As the school year approaches, it’s important to keep the lines of communication open so you can best understand how your child is feeling and to build your emotional connection with them. When starting a conversation, keep in mind that if you’re asking questions, it could feel like an interrogation to your adolescent or teen. To ensure they’ll be more open to responding honestly and get them to start talking, try “I noticed” statements. For example, you could say, “I noticed you seem nervous about going back to school.”
As part of your communication process, practice active listening. Avoid multitasking to give your full attention to your adolescent or teen, face them with welcoming body language, and make eye contact in a relaxed, uncritical manner. Giving your undivided attention will help you listen attentively so you can paraphrase what’s said and withhold judgment and advice.
√2. Help them prioritize sleep
According to the Centers for Disease Control and Prevention, children ages 6-12 should get nine to 12 hours of sleep per night, while teens 13-18 should get eight to 10 hours. So, it’s important your adolescent or teen prioritizes getting good sleep as they head back to school. However, if your child is sleeping too much, that can affect their mental and physical well-being. Early start times at school can add to this issue, as an adolescent or teenager who’s always tired can have difficulty getting up for and functioning well in class.
To promote healthy sleep hygiene and habits, you can help your child develop a bedtime routine; encourage reduced caffeine use; limit social media and technology use; and encourage exercise, yoga, and mindfulness.
√3. Build a support network
Many adolescents, teenagers, and their families are carrying the burden of mental health issues alone. That’s because building a mental health support network can be difficult, as it can be tough to connect with and trust others. But that network can provide your child with essential support as they head back to class — and during the school year.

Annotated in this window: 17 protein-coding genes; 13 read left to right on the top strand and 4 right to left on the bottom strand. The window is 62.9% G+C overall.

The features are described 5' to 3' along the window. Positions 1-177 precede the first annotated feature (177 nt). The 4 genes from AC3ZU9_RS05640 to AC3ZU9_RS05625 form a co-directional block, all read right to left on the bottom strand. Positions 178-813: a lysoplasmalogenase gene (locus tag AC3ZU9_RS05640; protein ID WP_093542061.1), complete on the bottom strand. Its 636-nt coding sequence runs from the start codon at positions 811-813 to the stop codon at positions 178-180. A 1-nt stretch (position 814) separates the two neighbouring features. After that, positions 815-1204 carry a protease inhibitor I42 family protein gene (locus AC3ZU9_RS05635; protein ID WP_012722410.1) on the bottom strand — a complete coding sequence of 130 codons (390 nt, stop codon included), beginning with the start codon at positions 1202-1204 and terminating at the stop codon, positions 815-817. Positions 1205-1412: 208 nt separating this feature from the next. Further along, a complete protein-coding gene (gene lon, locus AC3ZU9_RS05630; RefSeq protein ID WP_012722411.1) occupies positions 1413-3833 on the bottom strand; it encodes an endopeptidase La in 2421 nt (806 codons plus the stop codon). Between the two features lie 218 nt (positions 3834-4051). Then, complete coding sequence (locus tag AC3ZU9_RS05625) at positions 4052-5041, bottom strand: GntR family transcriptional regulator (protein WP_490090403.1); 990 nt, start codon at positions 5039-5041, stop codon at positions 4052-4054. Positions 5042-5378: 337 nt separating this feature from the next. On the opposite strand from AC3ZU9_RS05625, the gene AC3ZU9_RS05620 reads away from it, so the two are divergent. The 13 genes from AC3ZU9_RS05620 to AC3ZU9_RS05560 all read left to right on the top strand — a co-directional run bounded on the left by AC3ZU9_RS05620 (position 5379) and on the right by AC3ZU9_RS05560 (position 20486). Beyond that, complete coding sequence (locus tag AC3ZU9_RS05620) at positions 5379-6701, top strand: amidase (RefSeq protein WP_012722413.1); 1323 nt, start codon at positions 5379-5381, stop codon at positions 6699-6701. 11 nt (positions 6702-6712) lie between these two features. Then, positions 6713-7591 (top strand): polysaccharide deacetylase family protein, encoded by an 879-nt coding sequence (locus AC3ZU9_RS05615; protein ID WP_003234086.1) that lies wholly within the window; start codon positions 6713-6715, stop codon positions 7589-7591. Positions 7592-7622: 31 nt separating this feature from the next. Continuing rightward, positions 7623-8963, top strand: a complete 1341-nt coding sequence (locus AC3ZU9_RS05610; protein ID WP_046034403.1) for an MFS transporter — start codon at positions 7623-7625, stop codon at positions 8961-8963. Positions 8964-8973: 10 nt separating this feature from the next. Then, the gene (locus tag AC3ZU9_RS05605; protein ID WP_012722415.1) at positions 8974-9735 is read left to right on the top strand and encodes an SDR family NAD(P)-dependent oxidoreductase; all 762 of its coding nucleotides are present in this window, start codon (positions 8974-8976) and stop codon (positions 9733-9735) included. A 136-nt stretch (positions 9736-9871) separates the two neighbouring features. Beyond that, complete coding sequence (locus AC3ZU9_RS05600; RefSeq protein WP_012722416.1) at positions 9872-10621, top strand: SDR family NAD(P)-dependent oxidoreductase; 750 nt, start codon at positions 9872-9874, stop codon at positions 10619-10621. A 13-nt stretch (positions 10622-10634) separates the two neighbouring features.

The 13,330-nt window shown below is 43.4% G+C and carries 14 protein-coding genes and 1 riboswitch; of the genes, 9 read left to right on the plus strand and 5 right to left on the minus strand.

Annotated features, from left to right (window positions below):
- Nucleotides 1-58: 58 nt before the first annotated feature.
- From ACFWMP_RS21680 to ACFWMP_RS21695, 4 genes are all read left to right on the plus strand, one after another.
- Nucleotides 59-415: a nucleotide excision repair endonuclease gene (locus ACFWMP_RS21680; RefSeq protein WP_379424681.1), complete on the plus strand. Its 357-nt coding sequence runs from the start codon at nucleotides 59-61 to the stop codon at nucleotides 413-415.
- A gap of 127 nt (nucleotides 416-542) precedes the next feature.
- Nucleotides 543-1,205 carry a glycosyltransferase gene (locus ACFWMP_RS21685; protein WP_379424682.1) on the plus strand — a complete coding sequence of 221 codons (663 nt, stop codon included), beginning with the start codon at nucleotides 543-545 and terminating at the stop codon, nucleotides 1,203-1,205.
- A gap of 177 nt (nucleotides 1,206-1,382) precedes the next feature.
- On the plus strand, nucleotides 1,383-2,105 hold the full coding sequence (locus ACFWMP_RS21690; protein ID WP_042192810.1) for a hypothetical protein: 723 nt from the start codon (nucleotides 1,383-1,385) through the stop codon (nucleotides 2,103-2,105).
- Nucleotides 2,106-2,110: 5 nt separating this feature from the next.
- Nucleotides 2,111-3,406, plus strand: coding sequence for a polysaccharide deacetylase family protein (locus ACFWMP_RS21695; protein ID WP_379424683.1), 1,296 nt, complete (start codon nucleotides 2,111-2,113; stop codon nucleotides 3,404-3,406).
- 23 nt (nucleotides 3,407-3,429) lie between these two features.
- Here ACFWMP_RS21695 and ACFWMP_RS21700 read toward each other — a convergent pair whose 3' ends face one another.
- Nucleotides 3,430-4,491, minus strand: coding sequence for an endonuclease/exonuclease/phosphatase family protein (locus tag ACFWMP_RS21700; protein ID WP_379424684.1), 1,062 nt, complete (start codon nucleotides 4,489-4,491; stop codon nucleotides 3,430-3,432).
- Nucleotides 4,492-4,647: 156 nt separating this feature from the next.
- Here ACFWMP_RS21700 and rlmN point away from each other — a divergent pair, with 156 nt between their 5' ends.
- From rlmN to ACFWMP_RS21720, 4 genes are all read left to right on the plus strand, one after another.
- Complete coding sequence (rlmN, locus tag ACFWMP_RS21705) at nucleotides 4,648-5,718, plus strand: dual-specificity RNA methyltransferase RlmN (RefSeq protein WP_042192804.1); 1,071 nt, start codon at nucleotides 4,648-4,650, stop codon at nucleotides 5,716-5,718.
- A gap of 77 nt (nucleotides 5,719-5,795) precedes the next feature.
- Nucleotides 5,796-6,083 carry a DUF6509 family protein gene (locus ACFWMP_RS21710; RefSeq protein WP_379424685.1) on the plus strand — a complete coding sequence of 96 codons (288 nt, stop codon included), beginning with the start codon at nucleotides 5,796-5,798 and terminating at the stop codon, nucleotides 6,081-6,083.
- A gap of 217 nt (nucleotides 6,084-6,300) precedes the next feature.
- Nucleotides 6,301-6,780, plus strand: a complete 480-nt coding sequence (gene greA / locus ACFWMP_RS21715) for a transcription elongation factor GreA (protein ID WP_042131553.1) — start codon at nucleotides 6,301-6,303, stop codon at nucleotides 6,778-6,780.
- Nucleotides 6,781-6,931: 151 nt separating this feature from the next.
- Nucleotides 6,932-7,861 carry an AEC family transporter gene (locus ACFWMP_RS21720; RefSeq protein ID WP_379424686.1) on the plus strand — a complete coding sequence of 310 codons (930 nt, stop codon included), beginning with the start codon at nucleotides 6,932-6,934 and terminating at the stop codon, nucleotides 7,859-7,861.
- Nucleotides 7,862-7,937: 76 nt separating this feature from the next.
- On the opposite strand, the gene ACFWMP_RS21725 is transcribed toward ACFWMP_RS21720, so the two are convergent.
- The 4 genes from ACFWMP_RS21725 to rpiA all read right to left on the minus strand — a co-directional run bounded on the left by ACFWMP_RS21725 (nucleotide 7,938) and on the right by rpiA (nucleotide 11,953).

The people in your child’s support network should be active listeners who take your adolescent or teen’s well-being seriously. They should be people your family receives love and support from. You can find them in churches, at schools, on sports teams, or at other group activities.
√4. Encourage practicing gratitude
Practicing gratitude can be a powerful tool for adolescents and teens facing mental health challenges during the back-to-school season, as it can help shift their focus beyond the struggles or frustrations of life. By expressing appreciation for “the little things,” such as supportive friends or even the opportunity to learn, they can cultivate a more positive mindset and build their resilience. This allows them to navigate challenges with a more optimistic perspective. Consider encouraging your adolescent or teen to keep a gratitude journal or to do something as simple as creating a note on their phone that lists positive aspects about school so they can look at them on a regular basis.
√5. Establish a routine
Establishing a routine can greatly benefit adolescents and teens as they transition back to class, making it an important part of the mental health checklist in this back-to-school guide. Work with your child to create a structured schedule. When they implement it, they can experience several advantages:
- A sense of stability: A routine provides a sense of stability and predictability, which can help reduce anxiety and stress.
- Enhanced time management: Following a routine helps students effectively manage their time, allowing for a better balance between academics, extracurricular activities, and personal commitments.
- Improved self-care: Incorporating self-care activities into the routine, such as exercise, relaxation techniques, and time for hobbies, can contribute to better mental health and overall well-being.
- Better focus and productivity: A structured routine helps adolescents and teens stay organized, prioritize tasks, and maintain focus, enhancing productivity and reducing feelings of overwhelm.
Provide Mental Health Days
After your child is back at school, you may find they need an occasional “rest” day — a break from the stress and anxiety of school, peers, and social performance. This allows their nervous system a chance to reset and calm down. These mental health days should be structured to include proactive activities that provide rejuvenation and connection, such as going for a walk or spending one-on-one time with a parent. Be in tune with your adolescent or teen’s needs to determine when and how often a rest day is necessary.
Back-to-School Guide: Wrapup
As you prepare for the upcoming school year, remember the importance of prioritizing your adolescent or teen’s mental well-being. By using the mental health checklist in this back-to-school guide, you can create a supportive and nurturing environment that will help ensure a positive start to school and set the tone for a fulfilling academic journey.
Embark is the most trusted name in teen and young adult mental health treatment. We’re driven to find the help your family needs. If you’re looking for support, contact us today.